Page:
When I am defending a motor carrier or a driver, I keep these statistics – and facts – in the back of my mind as I craft not only my case narratives, but also my trial strategies. While it’s easy for lawyers to advertise that “I Sue Bad Truckers,” the truth is that without truck drivers, our economy would grind to a halt.
II. Effective Case Strategy
In trucking litigation, we work with a wide range of experts every day. Lawyers handling these cases must have the ability to identify and engage – early in the life of a case – experts in accident reconstruction, human factors, biomechanics, and medical billing to name just a few fields. These experts provide valuable insights that can bolster the defense strategy and provide compelling testimony during litigation or settlement negotiations.
Trucking defense often involves intricate technical, regulatory, and legal concepts. Familiarity with these regulations is essential to represent motor carriers and drivers in cases that often involve catastrophic injuries – and commensurate damages exposure.
These regulations, governed by federal and state authorities, involve a wide array of aspects that affect trucking operations, from driver qualifications and hours of service to vehicle maintenance. Navigating this complex web of regulations – and trying to determine where your client may be vulnerable - requires a deep understanding of these rules and their implications.
In addition, advancements in technology such as GPS tracking, dash cameras, and event data recorders (EDRs), have revolutionized the process of determining liability in commercial vehicle accidents. Familiarity with these technologies can be a game changer when building a compelling case for shared responsibility or to mitigate a client’s liability.
Determining liability in these cases can be challenging due to the involvement of multiple parties, such as the truck driver, the motor carrier, other drivers, and sometimes the manufacturers of the vehicles involved. Knowing the right experts to hire is a critical skill lawyers need in defending these types of cases.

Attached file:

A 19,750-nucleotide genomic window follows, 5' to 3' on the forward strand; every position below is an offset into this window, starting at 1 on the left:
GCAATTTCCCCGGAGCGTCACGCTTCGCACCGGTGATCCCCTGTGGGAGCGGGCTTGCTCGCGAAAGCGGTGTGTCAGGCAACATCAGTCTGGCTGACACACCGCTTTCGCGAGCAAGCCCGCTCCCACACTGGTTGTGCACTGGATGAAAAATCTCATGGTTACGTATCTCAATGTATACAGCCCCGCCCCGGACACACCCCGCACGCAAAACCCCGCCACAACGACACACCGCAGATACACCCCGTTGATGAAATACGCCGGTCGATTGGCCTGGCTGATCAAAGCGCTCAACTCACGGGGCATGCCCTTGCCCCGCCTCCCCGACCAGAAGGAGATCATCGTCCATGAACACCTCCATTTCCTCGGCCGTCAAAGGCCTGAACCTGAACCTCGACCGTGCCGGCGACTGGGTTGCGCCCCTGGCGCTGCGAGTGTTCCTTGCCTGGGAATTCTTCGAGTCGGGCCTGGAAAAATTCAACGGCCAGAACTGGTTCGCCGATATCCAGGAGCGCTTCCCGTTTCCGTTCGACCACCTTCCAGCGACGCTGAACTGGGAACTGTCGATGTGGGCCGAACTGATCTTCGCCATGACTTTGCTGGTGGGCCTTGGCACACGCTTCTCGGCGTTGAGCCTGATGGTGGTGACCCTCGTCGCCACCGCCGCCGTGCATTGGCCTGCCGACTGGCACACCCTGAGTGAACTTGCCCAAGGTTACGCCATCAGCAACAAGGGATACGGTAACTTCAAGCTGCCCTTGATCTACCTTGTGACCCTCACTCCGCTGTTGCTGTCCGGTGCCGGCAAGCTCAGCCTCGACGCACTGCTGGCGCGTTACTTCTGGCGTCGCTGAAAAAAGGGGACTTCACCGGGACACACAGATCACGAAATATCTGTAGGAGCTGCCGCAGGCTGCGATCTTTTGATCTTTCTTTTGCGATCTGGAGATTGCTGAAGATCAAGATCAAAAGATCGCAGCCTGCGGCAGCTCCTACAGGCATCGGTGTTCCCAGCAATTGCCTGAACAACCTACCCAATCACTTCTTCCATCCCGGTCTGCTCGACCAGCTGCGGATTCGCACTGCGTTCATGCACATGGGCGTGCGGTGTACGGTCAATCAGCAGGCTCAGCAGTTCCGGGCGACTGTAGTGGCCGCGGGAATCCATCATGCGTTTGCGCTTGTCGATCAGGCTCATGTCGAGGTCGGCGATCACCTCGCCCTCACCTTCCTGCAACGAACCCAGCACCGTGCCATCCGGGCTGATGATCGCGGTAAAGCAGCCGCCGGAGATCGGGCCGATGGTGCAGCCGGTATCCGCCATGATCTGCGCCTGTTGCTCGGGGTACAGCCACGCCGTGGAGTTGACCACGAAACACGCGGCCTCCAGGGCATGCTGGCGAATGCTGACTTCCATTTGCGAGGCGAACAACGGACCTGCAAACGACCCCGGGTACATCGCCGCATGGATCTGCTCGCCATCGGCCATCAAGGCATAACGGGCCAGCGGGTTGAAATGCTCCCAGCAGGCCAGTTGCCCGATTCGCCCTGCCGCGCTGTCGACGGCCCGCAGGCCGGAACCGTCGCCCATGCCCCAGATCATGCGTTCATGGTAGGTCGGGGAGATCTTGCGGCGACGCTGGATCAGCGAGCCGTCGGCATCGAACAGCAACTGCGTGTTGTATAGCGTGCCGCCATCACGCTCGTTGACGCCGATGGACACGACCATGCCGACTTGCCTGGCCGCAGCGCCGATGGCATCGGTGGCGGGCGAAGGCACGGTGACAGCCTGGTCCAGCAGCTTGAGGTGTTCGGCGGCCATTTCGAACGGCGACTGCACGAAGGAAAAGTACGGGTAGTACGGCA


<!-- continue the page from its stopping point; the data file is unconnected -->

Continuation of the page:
II. Insurance and Claims
Many motor carriers have substantial amounts of insurance coverage due to the potential for high-value claims resulting from crashes. In defending these cases, lawyers will find themselves working closely with insurance companies and claims professionals to handle claims, negotiate settlements, and take cases to trial.
Trucking companies and their insurers often prefer to reach settlements to avoid the time, costs, and uncertainties surrounding litigation. This concern is especially true in some states (like Texas) where we are seeing outsized verdicts and settlements arising from commercial motor vehicle crashes. Settling a claim or dispute allows the parties to resolve the matter more efficiently and avoid the risk of unanticipated outcomes (both for the plaintiff and the defendant).
But as I have learned over nearly four decades of handling these types of cases, the best settlements are most often reached when both sides believe that their opponent: (a) is capable of trying cases of this magnitude; and (b) willing to take a case to trial. And the only way to send that message is to aggressively defend these cases from day one.
Handling commercial motor vehicle accident cases requires an understanding of not only the role your client(s) play in the economy at large, but also an appreciation that the trucking industry is heavily regulated. Knowing the rules that govern the industry is a must.
Further, when handling these cases, lawyers are going to be involved very early on with a wide array of people who will play a part in defending and evaluating the case. From trucking company owners, to drivers, to insurance claims professionals, to experts, these types of cases bring a wide variety of parties whose interests and opinions need to be considered.